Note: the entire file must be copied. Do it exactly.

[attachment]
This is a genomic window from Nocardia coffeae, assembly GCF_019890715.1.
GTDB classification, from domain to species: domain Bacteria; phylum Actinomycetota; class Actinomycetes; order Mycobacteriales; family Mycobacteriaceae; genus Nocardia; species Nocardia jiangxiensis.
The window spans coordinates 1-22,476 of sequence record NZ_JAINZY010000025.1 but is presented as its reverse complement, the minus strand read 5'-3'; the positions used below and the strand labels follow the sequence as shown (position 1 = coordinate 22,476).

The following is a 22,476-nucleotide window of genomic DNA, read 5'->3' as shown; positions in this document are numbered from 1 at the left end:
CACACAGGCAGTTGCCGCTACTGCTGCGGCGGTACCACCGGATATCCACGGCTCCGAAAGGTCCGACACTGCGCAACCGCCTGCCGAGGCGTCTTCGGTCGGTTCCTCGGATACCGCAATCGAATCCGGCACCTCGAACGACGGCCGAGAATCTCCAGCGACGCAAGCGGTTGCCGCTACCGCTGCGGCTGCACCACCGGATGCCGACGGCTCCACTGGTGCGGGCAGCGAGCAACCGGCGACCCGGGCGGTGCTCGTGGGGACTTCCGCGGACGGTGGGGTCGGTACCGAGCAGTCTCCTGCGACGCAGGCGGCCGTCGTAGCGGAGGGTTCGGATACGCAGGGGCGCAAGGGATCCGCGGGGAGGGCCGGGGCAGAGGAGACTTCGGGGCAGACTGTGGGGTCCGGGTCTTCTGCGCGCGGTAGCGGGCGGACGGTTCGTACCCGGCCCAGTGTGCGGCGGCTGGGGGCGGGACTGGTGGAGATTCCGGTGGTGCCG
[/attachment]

This is a genomic window from Nocardia coffeae, assembly GCF_019890715.1.
GTDB classification, from domain to species: domain Bacteria; phylum Actinomycetota; class Actinomycetes; order Mycobacteriales; family Mycobacteriaceae; genus Nocardia; species Nocardia jiangxiensis.
The window spans coordinates 1-22,476 of sequence record NZ_JAINZY010000025.1 but is presented as its reverse complement, the minus strand read 5'-3'; the positions used below and the strand labels follow the sequence as shown (position 1 = coordinate 22,476).

The following is a 22,476-nucleotide window of genomic DNA, read 5'->3' as shown; positions in this document are numbered from 1 at the left end:
CACACAGGCAGTTGCCGCTACTGCTGCGGCGGTACCACCGGATATCCACGGCTCCGAAAGGTCCGACACTGCGCAACCGCCTGCCGAGGCGTCTTCGGTCGGTTCCTCGGATACCGCAATCGAATCCGGCACCTCGAACGACGGCCGAGAATCTCCAGCGACGCAAGCGGTTGCCGCTACCGCTGCGGCTGCACCACCGGATGCCGACGGCTCCACTGGTGCGGGCAGCGAGCAACCGGCGACCCGGGCGGTGCTCGTGGGGACTTCCGCGGACGGTGGGGTCGGTACCGAGCAGTCTCCTGCGACGCAGGCGGCCGTCGTAGCGGAGGGTTCGGATACGCAGGGGCGCAAGGGATCCGCGGGGAGGGCCGGGGCAGAGGAGACTTCGGGGCAGACTGTGGGGTCCGGGTCTTCTGCGCGCGGTAGCGGGCGGACGGTTCGTACCCGGCCCAGTGTGCGGCGGCTGGGGGCGGGACTGGTGGAGATTCCGGTGGTGCCG